Saturday, January 26, 2013

Week 22 - Jack's Delight

Questionable Humor  - ridicule actually - is the subject of this week's block. We saw many examples of jokes and cartoons making fun of the suffragists in the U.S. and England, including a link to a 6 minute Charlie Chaplin movie from 1914. It is never listed among the better films Chaplin made, and in fact, modern critics pretty much pan it as a bad take off on the better gags in Kid Auto Races. You can watch it at this link:

I found myself interested in the clothing worn in the movie and looked at one listed for 1913 on the same website. It was a Fatty Arbuckle and Mabel Normand movie called Mabel's New Hero. In both the bad Chaplin movie and the New Hero movie, the comedic character wore bold stripes - everyone else wore solids. Since these were silent films, I am pretty sure that fabric choice was quite deliberate.  So I figured I'd have to use stripes in my block this week.

The choice of the bright lemons for the center was deliberate on my part.  After looking at the two movies referenced, I became interested in Mabel Normand and Fatty Arbuckle and other films from the era and got lost clicking around in the Internet Movie Database and Wikipedia and Google Images. One of the chefs I occasionally watch on the Food Network likes to use lemons and lists them as essential to California cuisine. So, since I had spent a good part of my morning virtually in Hollywood, the lemons jumped out of the group of fabrics at me.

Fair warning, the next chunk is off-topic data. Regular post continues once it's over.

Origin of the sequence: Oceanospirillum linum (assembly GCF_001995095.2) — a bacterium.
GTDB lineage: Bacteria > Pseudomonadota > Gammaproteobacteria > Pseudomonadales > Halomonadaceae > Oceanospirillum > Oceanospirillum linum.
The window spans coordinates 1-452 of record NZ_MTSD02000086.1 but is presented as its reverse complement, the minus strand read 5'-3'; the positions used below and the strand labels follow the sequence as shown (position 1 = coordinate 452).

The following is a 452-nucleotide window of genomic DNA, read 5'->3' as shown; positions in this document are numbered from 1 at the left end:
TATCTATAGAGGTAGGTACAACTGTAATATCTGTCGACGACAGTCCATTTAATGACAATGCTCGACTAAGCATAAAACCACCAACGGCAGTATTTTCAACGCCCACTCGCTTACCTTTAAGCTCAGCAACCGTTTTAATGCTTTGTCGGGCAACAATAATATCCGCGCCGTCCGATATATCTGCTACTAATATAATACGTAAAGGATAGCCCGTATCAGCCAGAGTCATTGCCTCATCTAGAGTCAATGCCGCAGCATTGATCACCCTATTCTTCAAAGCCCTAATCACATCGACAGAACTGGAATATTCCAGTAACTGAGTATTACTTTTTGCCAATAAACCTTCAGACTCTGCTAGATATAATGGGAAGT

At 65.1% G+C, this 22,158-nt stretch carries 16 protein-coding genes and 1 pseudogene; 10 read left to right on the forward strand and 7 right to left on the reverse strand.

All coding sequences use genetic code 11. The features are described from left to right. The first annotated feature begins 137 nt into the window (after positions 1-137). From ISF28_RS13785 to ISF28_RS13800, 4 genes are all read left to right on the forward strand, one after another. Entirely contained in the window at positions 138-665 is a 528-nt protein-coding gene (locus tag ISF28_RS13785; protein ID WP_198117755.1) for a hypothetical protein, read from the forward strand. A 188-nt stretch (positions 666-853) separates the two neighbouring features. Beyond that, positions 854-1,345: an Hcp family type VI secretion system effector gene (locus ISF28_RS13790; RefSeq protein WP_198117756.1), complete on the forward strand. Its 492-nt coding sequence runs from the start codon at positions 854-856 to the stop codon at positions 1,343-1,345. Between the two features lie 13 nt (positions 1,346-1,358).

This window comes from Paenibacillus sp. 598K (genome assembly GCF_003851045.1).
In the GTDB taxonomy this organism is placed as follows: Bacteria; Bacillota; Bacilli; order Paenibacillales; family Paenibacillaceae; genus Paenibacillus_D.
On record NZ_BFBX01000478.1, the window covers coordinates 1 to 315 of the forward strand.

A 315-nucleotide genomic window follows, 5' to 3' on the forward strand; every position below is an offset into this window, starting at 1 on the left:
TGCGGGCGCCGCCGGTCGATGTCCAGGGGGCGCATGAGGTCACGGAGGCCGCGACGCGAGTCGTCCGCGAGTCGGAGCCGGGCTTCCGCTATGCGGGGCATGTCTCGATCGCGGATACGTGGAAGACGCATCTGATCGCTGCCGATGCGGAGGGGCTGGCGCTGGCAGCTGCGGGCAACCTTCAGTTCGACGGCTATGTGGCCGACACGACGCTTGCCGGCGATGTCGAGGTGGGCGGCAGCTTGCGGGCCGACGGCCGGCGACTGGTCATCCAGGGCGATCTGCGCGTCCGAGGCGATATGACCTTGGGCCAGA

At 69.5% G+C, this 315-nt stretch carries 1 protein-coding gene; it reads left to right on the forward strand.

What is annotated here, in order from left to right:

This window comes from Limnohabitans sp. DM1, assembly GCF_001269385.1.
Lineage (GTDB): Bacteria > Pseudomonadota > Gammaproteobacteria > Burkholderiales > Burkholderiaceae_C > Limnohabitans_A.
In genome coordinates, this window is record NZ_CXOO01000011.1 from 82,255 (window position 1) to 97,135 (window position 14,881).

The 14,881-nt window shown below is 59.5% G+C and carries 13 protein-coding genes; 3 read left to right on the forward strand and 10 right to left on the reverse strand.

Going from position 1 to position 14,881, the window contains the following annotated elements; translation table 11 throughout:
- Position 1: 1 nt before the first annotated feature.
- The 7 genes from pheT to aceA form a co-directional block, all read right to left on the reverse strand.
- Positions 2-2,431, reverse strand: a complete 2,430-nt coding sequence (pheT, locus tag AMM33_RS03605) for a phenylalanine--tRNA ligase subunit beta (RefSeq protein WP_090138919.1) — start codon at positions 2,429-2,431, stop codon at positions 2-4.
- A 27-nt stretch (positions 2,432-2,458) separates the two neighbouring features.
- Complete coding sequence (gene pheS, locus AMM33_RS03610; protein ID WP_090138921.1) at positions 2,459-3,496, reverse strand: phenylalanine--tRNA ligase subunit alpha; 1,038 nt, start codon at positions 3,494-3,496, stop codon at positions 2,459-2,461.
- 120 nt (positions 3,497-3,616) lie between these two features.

And now I'll just click my way back to Hollywood and look at more of the films and the ladies' dresses from a hundred years ago.

Tuesday, January 22, 2013

Week 21 - Parasol

January 21st this week was Dana's 26th birthday, and it was the 21st week of the Grandmother's Choice blocks. I hoped the design would be something special and I was not disappointed.  Barbara Brackman picked The Parasol and wrote about how it was used to carry the message of Votes for Women in great photos from the era. This is my version -

You can't tell from my photo - this block is based on the Double Wedding Ring. This illustration shows the piecing.

I printed the pattern on freezer paper, then drew a line from corner to corner on each of the eight pieces of the "fringe."